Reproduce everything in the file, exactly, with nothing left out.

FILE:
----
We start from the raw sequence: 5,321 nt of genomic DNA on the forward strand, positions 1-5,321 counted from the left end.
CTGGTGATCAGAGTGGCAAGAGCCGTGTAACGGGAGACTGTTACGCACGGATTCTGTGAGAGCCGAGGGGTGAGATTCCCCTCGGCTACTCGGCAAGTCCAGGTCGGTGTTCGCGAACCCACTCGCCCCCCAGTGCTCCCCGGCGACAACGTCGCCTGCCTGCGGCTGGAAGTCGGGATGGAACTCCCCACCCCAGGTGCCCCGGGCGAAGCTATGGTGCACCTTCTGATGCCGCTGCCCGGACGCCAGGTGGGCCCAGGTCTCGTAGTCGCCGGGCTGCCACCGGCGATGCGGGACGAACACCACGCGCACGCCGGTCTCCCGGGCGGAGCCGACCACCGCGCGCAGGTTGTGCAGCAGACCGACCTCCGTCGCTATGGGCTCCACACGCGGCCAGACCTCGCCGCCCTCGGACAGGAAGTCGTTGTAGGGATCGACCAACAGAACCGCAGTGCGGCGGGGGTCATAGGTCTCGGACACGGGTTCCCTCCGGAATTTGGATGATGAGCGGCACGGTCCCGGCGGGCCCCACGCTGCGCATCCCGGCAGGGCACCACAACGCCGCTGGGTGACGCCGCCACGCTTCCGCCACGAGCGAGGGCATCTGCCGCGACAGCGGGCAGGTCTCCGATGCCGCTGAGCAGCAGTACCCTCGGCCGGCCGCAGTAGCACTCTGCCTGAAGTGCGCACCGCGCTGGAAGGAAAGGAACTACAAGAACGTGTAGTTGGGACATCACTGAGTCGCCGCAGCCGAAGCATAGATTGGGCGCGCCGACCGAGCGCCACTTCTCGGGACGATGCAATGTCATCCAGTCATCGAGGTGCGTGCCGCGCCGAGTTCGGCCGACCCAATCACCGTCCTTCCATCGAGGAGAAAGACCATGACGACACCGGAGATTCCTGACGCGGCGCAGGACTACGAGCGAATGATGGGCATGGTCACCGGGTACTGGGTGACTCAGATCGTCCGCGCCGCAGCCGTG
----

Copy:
We start from the raw sequence: 5,321 nt of genomic DNA on the forward strand, positions 1-5,321 counted from the left end.
CTGGTGATCAGAGTGGCAAGAGCCGTGTAACGGGAGACTGTTACGCACGGATTCTGTGAGAGCCGAGGGGTGAGATTCCCCTCGGCTACTCGGCAAGTCCAGGTCGGTGTTCGCGAACCCACTCGCCCCCCAGTGCTCCCCGGCGACAACGTCGCCTGCCTGCGGCTGGAAGTCGGGATGGAACTCCCCACCCCAGGTGCCCCGGGCGAAGCTATGGTGCACCTTCTGATGCCGCTGCCCGGACGCCAGGTGGGCCCAGGTCTCGTAGTCGCCGGGCTGCCACCGGCGATGCGGGACGAACACCACGCGCACGCCGGTCTCCCGGGCGGAGCCGACCACCGCGCGCAGGTTGTGCAGCAGACCGACCTCCGTCGCTATGGGCTCCACACGCGGCCAGACCTCGCCGCCCTCGGACAGGAAGTCGTTGTAGGGATCGACCAACAGAACCGCAGTGCGGCGGGGGTCATAGGTCTCGGACACGGGTTCCCTCCGGAATTTGGATGATGAGCGGCACGGTCCCGGCGGGCCCCACGCTGCGCATCCCGGCAGGGCACCACAACGCCGCTGGGTGACGCCGCCACGCTTCCGCCACGAGCGAGGGCATCTGCCGCGACAGCGGGCAGGTCTCCGATGCCGCTGAGCAGCAGTACCCTCGGCCGGCCGCAGTAGCACTCTGCCTGAAGTGCGCACCGCGCTGGAAGGAAAGGAACTACAAGAACGTGTAGTTGGGACATCACTGAGTCGCCGCAGCCGAAGCATAGATTGGGCGCGCCGACCGAGCGCCACTTCTCGGGACGATGCAATGTCATCCAGTCATCGAGGTGCGTGCCGCGCCGAGTTCGGCCGACCCAATCACCGTCCTTCCATCGAGGAGAAAGACCATGACGACACCGGAGATTCCTGACGCGGCGCAGGACTACGAGCGAATGATGGGCATGGTCACCGGGTACTGGGTGACTCAGATCGTCCGCGCCGCAGCCGTG